“It was really fun,” Sale said of having his family on hand. “My wife, both my boys are here, my mother-in-law. Being able to run out and get a big hug from him and my wife and everybody — it was special having them here for something like this. … I’ll spend a little time with them before we head to Cincinnati.”

Now, there’s another mark ahead of Sale: Pedro Martinez’s single-season club record of 313. And the pursuit of that record is going to highlight the discussion of what matters even more.

The tug-of-war between absolute pragmatism and personal achievement was on display Wednesday, when Farrell gave ground to the latter. 

The manager was prepared for the questions after a celebratory 9-0 win over the Orioles. His pitchers threw 26 straight scoreless innings to finish off a three-game sweep of the Orioles, and the Sox had the game well in hand the whole night.

With seven innings and 99 pitches thrown and 299 strikeouts in the books, Sale went back out for the eighth inning.

If you watched it, if you saw Sale drop a 2-2 front-door slider to a hapless Ryan Flaherty for the final strikeout Sale needed and his last pitch of the night, you surely enjoyed it. Records may not be championships, but they have their own appeal in sports that’s undeniable. 

But Sale could have recorded strikeout No. 300 next time out. Surely, he would have. He needed all 111 pitches to do so Wednesday.

In this case, the difference between 299 and 300 wound up being just 12 pitches. 

It’s doubtful those 12 pitches will ruin Sale’s postseason chances, particularly considering he was throwing hard all game, touching 99 mph.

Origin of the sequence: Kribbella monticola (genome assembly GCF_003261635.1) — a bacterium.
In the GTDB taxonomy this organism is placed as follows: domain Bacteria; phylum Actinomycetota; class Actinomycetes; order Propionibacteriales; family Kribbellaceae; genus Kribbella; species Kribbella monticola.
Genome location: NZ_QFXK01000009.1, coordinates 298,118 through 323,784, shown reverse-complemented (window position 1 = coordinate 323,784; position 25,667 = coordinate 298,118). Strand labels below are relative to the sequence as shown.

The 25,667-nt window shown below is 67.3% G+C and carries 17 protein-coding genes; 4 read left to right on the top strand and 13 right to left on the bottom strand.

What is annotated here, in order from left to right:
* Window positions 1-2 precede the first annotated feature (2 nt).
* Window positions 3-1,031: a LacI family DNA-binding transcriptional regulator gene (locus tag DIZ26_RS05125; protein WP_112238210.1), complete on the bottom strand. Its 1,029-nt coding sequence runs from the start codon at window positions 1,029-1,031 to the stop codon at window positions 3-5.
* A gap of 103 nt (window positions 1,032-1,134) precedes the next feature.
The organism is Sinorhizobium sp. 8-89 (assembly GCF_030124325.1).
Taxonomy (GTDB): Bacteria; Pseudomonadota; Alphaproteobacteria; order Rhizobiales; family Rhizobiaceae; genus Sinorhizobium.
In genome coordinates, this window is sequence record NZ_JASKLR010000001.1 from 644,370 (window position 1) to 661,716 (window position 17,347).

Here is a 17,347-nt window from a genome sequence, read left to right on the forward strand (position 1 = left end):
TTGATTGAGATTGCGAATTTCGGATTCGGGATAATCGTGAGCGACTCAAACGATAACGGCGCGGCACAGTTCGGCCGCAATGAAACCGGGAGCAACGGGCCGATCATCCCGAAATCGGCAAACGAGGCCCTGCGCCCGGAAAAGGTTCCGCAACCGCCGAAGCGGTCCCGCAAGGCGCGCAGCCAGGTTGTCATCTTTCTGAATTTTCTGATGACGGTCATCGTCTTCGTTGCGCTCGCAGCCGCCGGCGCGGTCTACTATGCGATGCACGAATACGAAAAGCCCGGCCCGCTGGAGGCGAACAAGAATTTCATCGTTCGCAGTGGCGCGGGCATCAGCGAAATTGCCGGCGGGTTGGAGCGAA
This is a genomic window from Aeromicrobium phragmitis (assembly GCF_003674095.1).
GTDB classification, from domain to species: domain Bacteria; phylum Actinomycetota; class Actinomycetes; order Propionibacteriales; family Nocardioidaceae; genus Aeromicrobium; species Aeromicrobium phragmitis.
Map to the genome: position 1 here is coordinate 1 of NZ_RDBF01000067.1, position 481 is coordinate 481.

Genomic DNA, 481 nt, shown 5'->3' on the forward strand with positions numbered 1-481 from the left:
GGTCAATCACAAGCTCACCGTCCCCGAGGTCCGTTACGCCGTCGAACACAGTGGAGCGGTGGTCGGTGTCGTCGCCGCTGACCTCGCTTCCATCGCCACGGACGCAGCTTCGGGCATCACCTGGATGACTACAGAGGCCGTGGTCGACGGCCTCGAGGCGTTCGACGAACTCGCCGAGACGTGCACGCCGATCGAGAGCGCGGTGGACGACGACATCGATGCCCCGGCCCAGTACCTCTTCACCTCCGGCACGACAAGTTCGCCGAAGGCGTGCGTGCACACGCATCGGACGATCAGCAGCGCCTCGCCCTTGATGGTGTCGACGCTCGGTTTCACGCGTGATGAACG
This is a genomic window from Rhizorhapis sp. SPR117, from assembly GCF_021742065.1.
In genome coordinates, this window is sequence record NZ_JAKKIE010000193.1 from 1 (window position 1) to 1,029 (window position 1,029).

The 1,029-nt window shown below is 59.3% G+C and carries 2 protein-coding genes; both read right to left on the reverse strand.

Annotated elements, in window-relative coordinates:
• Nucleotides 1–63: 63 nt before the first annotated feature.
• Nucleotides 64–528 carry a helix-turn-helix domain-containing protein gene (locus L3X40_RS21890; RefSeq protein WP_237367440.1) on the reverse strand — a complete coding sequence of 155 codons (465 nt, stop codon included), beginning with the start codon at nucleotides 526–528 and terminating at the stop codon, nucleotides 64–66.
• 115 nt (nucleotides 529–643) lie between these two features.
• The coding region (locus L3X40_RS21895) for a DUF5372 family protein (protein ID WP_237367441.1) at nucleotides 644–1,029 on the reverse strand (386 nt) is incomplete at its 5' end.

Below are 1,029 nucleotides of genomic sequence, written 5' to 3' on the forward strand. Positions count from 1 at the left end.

Nonetheless, the Sox hope to play for another month, and they've been working to get Sale extra rest. So, why risk fatigue, or worse, injury?

“The two overriding factors for me,” Farrell explained, “were the pitch counts and the innings in which he was in control of throughout. Gets an extra day [for five days of rest] this next time through the rotation. All those things were brought into play in the thinking of bringing him back out.

“We know what the final out of tonight represented, him getting the 300 strikeouts. Was aware of that, and you know what, felt like he was in complete command of this game and the ability to go out and give that opportunity, he recorded it.”

If Sale makes his final two starts of the year, he’ll break Martinez's record of 313. At least, Sale should. But he might not make his projected final start, in Game No. 162, so that he’s set up for Game 1 in the Division Series.

(So, if he could do reach 314 Ks in his next start, he’d make this discussion disappear — but 14 Ks in one outing is not easy.)

When should exceptions be made to let someone get to a record? Where do you draw the line? 

Would it be reasonable to get Sale an inning or two against the Astros in Game 162 if he was a few strikeouts away, even though he may face the Astros in the Division Series?

Letting the Astros get extra looks against Sale is a different matter than Sale throwing 12 extra pitches. But neither is really a guarantee of doom. They're small risks, of varying size.

Consider that if Sale is on, he should rough up the Astros no matter what.

What's 12 pitches Wednesday for a guy who leads the majors in average pitches thrown per game? Not enough to keep Farrell from letting Sale have a go at one milestone.

Will the Sox work to put Sale in position for the next?

Records don’t usually fall into such a grey area. Outside of the steroid era, anyway.